As a very young trolley fan, I would spend hours on end at 7th and Broadway watching the never-ending parade of LATL streetcars crossing the well-worn diamond at that fantastic intersection. The friendly, beautiful sounds of trolley bells echoed off the tall buildings. Not a harsh BEEP-BEEP of a GM bus could be heard at this wonderful place. I particularly loved the sounds as 2 or more heavy H-4s crossed the diamond in opposite directions; it was "industrial music" at its best. No sooner had an H-4 crossed, than a PCC would "tip toe" across the diamond with half the sound of the preceding H-4.

I was only 12 years old in 1955 and my only knowledge of the coming and goings of LA's wonderful traction system is from what I saw with my transfixed eyes. It was therefore a traumatic shock to my young life when I went Downtown in the late days of May 1955. I could not comprehend what had happened to all the LATL streetcars that had dominated not only Broadway but Spring and Main Streets as well. I was actually short of breath as I witnessed buses in the Union Station Station Loop from the window as my #2 Trolley Coach emerged from the tunnel under the station tracks.

Even worse, the sight of buses on Main, Spring and Broadway was almost unbearable to me. As I staked out my spot at 7th & Broadway, some of my anxiety faded away as all seemed normal on 7th Street — R-S & J cars still rolled up and down the street with no buses in sight.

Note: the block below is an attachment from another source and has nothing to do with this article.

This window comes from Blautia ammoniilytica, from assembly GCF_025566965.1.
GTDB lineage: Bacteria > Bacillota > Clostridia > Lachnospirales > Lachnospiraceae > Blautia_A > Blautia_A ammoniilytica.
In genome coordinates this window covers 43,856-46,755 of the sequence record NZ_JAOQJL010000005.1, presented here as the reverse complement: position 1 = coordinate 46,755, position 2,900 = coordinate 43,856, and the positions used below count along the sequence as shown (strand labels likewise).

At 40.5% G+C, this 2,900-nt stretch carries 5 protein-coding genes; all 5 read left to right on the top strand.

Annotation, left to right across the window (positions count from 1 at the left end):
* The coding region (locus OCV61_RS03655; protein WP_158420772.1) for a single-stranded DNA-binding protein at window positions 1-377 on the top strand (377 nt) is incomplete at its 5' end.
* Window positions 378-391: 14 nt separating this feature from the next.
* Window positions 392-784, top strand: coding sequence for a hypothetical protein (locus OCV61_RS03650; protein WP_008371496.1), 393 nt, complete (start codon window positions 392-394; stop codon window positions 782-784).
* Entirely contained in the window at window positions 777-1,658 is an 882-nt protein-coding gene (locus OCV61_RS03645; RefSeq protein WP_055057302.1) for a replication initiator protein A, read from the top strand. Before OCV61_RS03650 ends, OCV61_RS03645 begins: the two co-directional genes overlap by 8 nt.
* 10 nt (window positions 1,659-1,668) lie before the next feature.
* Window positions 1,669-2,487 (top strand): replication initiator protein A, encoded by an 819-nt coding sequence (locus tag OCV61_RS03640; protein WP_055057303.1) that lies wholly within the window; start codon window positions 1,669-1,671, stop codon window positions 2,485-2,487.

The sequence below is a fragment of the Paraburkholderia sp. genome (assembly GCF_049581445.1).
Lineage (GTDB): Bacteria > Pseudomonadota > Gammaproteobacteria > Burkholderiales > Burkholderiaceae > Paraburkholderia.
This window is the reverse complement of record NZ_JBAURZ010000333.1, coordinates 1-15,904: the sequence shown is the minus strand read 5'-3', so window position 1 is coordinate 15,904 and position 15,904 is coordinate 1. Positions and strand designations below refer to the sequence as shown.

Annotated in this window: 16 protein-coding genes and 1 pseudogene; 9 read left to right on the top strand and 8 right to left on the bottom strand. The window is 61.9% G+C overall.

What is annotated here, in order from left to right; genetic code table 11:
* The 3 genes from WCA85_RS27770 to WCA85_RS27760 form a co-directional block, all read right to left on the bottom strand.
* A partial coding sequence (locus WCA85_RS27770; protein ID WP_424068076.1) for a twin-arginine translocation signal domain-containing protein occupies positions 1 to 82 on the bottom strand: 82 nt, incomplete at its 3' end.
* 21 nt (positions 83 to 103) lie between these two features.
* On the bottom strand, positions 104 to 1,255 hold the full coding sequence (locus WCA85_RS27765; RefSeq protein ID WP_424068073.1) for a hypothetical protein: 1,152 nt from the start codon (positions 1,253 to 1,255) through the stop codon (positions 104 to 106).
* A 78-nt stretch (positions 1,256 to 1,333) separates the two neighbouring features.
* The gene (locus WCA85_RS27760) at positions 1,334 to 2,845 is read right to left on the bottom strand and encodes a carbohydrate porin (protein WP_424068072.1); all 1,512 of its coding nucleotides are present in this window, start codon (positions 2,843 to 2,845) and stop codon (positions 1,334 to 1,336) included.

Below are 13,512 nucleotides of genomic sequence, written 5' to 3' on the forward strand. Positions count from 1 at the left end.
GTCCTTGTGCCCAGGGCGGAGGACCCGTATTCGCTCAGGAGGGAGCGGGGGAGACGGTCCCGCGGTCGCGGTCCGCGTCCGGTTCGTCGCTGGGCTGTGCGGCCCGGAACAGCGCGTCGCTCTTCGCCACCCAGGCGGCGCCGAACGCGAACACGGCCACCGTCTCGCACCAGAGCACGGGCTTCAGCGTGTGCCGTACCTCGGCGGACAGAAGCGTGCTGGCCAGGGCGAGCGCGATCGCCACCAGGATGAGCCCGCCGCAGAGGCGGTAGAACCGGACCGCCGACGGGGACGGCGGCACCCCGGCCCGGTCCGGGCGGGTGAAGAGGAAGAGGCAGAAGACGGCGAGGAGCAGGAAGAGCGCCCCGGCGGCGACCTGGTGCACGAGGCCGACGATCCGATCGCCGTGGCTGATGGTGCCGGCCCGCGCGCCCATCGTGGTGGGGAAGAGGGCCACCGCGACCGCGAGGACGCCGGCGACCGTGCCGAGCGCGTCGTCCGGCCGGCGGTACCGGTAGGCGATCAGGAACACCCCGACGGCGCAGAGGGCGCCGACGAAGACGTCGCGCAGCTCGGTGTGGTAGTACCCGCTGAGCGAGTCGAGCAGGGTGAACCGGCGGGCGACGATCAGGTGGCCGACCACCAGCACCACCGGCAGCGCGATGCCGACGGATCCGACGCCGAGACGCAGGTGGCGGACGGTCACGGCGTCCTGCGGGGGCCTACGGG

But Broadway was a different story.

Gone were the 5 and 9 cars. Now the 5 line was operated with GM buses. The 9 line was gone for good. It was with some relief when I saw W and P cars still rolling up and down Broadway. I did not know it at the time, but the days were numbered for the W line and soon, the P cars would be the only streetcars on Broadway.

Eight years later the wonderful sound of trolley bells echoing of the Downtown buildings would give way to the blasting sounds of hordes of Diesel buses that replaced LA's beloved streetcars. The charm of Downtown and indeed, LA itself, was gone as far as I was concerned.

If you want to see and HEAR the CHARM that streetcars bring to a city, just head to San Francisco and stake out a spot on Market Street and you will see and HEAR for yourself what LA lost so many years ago...

Ralph Cantos Collection

LARy 1387: A Familiar Sight at 7th and Broadway

Posted on: December 18, 2015 by Pacific Electric 3 Comments

 

Ralph Cantos Collection

Ralph Cantos Collection

By Ralph Cantos

This beautiful photo taken around 1942 shows LARY 1387 hitting the diamond at 7th & Broadway. Like Pacific Electric Hollywood car no. 717, the 1387 always seemed to be in front of the camera. It’s too bad that it was not saved for preservation at OERM as many Los Angeles traction fans have pleasant memories riding aboard her, both on fan trips and in regular service, myself among them.

Ralph Cantos Collection